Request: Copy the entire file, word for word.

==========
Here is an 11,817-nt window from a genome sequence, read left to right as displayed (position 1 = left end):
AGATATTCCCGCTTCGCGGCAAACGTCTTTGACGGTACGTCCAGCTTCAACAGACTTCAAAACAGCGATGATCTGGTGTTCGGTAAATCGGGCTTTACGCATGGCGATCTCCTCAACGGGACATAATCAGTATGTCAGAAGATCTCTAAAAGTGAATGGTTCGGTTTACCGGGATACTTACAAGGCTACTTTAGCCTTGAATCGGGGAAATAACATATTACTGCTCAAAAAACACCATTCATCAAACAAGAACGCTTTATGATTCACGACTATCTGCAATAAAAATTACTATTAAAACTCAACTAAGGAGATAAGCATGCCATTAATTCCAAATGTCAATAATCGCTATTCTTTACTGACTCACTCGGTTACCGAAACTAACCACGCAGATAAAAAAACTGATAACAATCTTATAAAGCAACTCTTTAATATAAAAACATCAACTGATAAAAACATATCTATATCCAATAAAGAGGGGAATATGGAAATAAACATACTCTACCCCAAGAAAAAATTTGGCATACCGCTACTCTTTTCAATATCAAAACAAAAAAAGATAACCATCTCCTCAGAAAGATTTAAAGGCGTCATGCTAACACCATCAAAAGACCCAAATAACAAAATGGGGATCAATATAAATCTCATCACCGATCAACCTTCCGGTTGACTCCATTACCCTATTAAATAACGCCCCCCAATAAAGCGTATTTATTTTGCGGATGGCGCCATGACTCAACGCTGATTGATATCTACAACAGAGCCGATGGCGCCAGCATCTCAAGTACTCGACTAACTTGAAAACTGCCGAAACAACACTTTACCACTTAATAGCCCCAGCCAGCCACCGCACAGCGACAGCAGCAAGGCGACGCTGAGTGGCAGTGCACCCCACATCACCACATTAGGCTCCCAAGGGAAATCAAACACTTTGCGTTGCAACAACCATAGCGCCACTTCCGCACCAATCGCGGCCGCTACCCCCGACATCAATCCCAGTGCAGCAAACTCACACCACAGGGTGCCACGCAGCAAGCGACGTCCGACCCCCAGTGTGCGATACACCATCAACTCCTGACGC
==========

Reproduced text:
Here is an 11,817-nt window from a genome sequence, read left to right as displayed (position 1 = left end):
AGATATTCCCGCTTCGCGGCAAACGTCTTTGACGGTACGTCCAGCTTCAACAGACTTCAAAACAGCGATGATCTGGTGTTCGGTAAATCGGGCTTTACGCATGGCGATCTCCTCAACGGGACATAATCAGTATGTCAGAAGATCTCTAAAAGTGAATGGTTCGGTTTACCGGGATACTTACAAGGCTACTTTAGCCTTGAATCGGGGAAATAACATATTACTGCTCAAAAAACACCATTCATCAAACAAGAACGCTTTATGATTCACGACTATCTGCAATAAAAATTACTATTAAAACTCAACTAAGGAGATAAGCATGCCATTAATTCCAAATGTCAATAATCGCTATTCTTTACTGACTCACTCGGTTACCGAAACTAACCACGCAGATAAAAAAACTGATAACAATCTTATAAAGCAACTCTTTAATATAAAAACATCAACTGATAAAAACATATCTATATCCAATAAAGAGGGGAATATGGAAATAAACATACTCTACCCCAAGAAAAAATTTGGCATACCGCTACTCTTTTCAATATCAAAACAAAAAAAGATAACCATCTCCTCAGAAAGATTTAAAGGCGTCATGCTAACACCATCAAAAGACCCAAATAACAAAATGGGGATCAATATAAATCTCATCACCGATCAACCTTCCGGTTGACTCCATTACCCTATTAAATAACGCCCCCCAATAAAGCGTATTTATTTTGCGGATGGCGCCATGACTCAACGCTGATTGATATCTACAACAGAGCCGATGGCGCCAGCATCTCAAGTACTCGACTAACTTGAAAACTGCCGAAACAACACTTTACCACTTAATAGCCCCAGCCAGCCACCGCACAGCGACAGCAGCAAGGCGACGCTGAGTGGCAGTGCACCCCACATCACCACATTAGGCTCCCAAGGGAAATCAAACACTTTGCGTTGCAACAACCATAGCGCCACTTCCGCACCAATCGCGGCCGCTACCCCCGACATCAATCCCAGTGCAGCAAACTCACACCACAGGGTGCCACGCAGCAAGCGACGTCCGACCCCCAGTGTGCGATACACCATCAACTCCTGACGC